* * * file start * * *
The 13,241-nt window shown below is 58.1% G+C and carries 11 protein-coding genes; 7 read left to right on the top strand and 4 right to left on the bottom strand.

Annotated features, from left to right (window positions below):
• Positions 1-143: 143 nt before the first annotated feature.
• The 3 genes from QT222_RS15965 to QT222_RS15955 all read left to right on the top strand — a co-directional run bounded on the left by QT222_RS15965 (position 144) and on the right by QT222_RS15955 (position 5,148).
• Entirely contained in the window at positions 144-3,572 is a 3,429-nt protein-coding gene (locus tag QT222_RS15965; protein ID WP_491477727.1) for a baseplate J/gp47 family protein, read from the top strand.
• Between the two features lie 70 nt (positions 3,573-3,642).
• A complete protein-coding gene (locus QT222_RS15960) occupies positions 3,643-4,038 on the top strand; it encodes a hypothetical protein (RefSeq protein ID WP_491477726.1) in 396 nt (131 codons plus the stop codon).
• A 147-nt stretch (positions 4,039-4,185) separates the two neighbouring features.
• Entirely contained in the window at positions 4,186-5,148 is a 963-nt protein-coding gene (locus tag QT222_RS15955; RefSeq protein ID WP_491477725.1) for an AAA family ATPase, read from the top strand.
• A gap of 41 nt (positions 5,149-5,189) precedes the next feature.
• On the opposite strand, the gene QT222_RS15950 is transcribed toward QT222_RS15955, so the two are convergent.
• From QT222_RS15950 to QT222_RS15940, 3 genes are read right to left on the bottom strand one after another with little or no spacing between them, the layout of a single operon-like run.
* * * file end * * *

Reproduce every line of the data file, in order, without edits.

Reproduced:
The 13,241-nt window shown below is 58.1% G+C and carries 11 protein-coding genes; 7 read left to right on the top strand and 4 right to left on the bottom strand.

Annotated features, from left to right (window positions below):
• Positions 1-143: 143 nt before the first annotated feature.
• The 3 genes from QT222_RS15965 to QT222_RS15955 all read left to right on the top strand — a co-directional run bounded on the left by QT222_RS15965 (position 144) and on the right by QT222_RS15955 (position 5,148).
• Entirely contained in the window at positions 144-3,572 is a 3,429-nt protein-coding gene (locus tag QT222_RS15965; protein ID WP_491477727.1) for a baseplate J/gp47 family protein, read from the top strand.
• Between the two features lie 70 nt (positions 3,573-3,642).
• A complete protein-coding gene (locus QT222_RS15960) occupies positions 3,643-4,038 on the top strand; it encodes a hypothetical protein (RefSeq protein ID WP_491477726.1) in 396 nt (131 codons plus the stop codon).
• A 147-nt stretch (positions 4,039-4,185) separates the two neighbouring features.
• Entirely contained in the window at positions 4,186-5,148 is a 963-nt protein-coding gene (locus tag QT222_RS15955; RefSeq protein ID WP_491477725.1) for an AAA family ATPase, read from the top strand.
• A gap of 41 nt (positions 5,149-5,189) precedes the next feature.
• On the opposite strand, the gene QT222_RS15950 is transcribed toward QT222_RS15955, so the two are convergent.
• From QT222_RS15950 to QT222_RS15940, 3 genes are read right to left on the bottom strand one after another with little or no spacing between them, the layout of a single operon-like run.